SAN FELIPE, MEXICO: JIG STOP TOURS, August 4, 2000, Larry Burson, 6-day trip aboard the mothership, Captain Villegas departing from San Felipe. This report will cover the last two trips. Reports were delayed due to a communication problem in Mexico. Just when we thought the big Cabrilla had moved to deeper water for the Summer, we were proved wrong. The spring surface bite continues! Toss a live Mackerel in the shallows, along the shoreline rocks, and the 10-15 lb Cabrilla may attack your bait, intent on getting it before another fish does. The two trips boated 272 and 259 Cabrilla respectively. The best fishing was on live Mackerel but lures worked well also. For those who enjoy casting the iron, the large light jigs, such as a Tady 45 and Iron Man Lt., are very productive. Fire lure #5, Salas 6XJR, Iron Man #5 also work well and are better for working deeper on shallow reefs. Of course, trolling the Cabrilla Killers and Mirrolure 111's is always productive. Live bait was not easy to get. The Jumbo Squid are abundant everywhere, especially at night under the lights, making the Mackerel nervous. The limited supply of bait effects the Yellowtail counts the most. Live baiting Yellowtail is the best way to get the larger fish and it's a lot less work the Yo-Yo Iron in the hot weather. The two trips each reported 72 Yellowtail. The fish are all sizes. In some areas, such as San Lorenzo, they run 22 to 40 lbs. In other zones they may be 12 to 20 lbs. The respective fish counts of other species reported are: Pargo, 88 and 39. White Seabass, 17 and 12. Dorado, 7 and 19. Grouper, 2 and 3. The weather was generally very calm and not too hot. The water temperature was 70 to 71 degrees. Tel 949-496-0960; 800-521-2281; Fax 949-496-1384.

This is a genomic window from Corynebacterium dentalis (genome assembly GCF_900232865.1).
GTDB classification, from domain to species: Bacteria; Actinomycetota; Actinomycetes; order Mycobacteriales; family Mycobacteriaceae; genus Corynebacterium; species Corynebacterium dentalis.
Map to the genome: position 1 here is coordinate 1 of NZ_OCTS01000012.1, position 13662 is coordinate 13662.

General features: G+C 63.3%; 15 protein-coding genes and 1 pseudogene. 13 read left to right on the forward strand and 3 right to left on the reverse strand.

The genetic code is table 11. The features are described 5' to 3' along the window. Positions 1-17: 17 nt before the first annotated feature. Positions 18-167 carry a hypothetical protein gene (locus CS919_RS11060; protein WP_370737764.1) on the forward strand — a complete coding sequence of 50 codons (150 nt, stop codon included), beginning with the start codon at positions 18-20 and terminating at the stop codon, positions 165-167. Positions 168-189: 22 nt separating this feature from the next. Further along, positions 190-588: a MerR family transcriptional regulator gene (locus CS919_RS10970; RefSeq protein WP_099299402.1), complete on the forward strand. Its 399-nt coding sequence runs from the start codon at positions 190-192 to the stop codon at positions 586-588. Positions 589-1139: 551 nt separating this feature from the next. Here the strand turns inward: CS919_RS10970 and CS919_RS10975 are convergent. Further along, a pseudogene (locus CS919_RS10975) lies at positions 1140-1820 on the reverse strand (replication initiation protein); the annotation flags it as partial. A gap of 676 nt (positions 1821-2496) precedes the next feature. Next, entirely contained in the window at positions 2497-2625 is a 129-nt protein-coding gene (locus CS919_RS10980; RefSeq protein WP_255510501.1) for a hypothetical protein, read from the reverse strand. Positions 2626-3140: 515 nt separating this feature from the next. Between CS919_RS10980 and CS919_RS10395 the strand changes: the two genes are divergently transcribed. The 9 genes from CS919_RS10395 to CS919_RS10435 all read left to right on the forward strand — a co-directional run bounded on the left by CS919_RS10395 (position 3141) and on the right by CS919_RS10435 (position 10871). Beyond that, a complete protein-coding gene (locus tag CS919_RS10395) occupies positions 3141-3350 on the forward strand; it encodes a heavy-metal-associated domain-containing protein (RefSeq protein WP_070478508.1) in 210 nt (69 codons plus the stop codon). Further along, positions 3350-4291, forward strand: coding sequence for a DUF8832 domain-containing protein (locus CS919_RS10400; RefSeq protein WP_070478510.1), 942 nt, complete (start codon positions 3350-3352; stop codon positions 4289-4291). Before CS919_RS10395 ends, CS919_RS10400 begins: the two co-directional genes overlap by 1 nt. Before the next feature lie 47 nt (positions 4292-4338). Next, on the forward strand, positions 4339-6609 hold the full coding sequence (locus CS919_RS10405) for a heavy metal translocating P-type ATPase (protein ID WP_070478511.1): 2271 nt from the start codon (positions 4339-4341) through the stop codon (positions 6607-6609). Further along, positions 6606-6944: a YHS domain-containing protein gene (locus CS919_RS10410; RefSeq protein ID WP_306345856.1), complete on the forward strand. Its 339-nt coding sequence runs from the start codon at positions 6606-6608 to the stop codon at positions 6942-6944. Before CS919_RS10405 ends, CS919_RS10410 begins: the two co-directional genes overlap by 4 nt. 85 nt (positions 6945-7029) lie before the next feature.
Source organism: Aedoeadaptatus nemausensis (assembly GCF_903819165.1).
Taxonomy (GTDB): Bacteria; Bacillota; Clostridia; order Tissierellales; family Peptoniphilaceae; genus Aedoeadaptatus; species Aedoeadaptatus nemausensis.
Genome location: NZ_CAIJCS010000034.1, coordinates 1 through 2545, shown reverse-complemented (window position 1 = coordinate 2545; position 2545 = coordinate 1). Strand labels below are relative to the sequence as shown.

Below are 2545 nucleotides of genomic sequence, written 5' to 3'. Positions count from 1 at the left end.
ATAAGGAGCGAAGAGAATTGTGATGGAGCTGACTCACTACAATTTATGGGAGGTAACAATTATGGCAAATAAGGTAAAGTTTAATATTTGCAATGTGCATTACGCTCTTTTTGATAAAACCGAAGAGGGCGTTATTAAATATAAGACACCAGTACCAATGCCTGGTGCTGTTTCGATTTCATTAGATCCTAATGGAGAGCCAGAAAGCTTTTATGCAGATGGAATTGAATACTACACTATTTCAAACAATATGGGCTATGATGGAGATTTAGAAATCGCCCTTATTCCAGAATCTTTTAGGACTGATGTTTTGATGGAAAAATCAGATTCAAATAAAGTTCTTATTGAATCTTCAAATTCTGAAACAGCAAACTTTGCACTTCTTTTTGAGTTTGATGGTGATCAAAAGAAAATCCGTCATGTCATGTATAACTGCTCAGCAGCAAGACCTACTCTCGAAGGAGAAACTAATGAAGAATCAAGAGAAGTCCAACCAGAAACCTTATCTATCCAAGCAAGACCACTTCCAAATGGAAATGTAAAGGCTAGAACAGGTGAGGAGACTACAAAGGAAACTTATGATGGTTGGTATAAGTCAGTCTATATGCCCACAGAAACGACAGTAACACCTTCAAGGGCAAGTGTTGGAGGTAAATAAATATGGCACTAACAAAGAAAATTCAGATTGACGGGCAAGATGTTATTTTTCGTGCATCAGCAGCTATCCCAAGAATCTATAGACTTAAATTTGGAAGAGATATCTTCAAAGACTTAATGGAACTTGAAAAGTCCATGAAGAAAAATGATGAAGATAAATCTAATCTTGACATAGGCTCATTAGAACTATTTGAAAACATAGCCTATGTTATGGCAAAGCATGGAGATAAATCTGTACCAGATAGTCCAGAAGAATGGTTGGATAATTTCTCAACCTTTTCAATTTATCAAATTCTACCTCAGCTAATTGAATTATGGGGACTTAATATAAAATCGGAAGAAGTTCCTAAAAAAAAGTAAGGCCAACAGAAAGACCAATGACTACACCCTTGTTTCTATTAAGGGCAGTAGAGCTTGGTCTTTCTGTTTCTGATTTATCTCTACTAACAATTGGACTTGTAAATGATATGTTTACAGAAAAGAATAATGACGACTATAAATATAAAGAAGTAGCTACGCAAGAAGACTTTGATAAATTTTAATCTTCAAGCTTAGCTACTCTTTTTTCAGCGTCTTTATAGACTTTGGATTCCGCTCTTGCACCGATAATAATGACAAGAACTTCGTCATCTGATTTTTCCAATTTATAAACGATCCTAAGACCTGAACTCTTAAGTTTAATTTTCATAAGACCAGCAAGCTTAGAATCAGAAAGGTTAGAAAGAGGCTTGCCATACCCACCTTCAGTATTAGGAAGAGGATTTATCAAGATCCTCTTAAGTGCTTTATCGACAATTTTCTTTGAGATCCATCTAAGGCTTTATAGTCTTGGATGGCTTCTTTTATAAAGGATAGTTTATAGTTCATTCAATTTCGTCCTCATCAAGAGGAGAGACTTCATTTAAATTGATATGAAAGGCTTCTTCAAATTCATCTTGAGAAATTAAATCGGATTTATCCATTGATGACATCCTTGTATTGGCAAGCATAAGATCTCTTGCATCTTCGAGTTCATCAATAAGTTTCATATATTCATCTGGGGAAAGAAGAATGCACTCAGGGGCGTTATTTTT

SAN FELIPE, MEXICO: SEA OF CORTEZ SPORTFISHING, 6-day Midriff Islands trip aboard the panga mothership, Celia Angelina, trip ending August 3, 2000, Bob Castellon. We found cooler waters this week, but the fishing was red-hot, easily the best of the season so far, with plentiful bait and lots of quality fish everywhere, including 5 totuava, to an estimated 130 pounds, that we released.
This was the eighth charter on our boat led by Quenton Murphy of Alta Loma, Calif. David Yarilah, fishing on Quenton's skiff, caught the 126-pound jackpot black sea bass. The bigger cabrilla were found in the shallows with MirrOLures. Yellowtail and dorado were plentiful. The giant squid and cabrilla were in 3 areas: south of Isla San Lorenzo, at Isla San Esteban, and at Punta Final. Winds were normal for this time of year. On this trip, we got the best result by trolling the MirrOlures for cabrilla, fishing the reef bottoms for yellowtail, pargo, grouper and black sea bass, and flylining for the dorado. We went from from Punta Remedios to San Francisquito, to San Lorenzo, and we fished the Golden Reef the last day. We had a lot of yellowtail at the Golden Reef. Bob Castellon caught a 61-pound black sea bass. We had a great trip with excellent results. Water temperature was 76-78, and air temperatures 92-96. Fish count for this trip: 117 yellowtail to 38 pounds; 146 cabrilla to 15 pounds; 29 dorado to 33 pounds; 9 white seabass to 41 pounds; 5 black sea bass to 126 pounds; 4 grouper; 4 hammerhead shark to 145 pounds; 3 pargo; 54 giant squid to 40 pounds; 345 miscellaneous. Reservations 626-333-9012; Fax 626-336-1966; San Felipe 011-52-657-71778.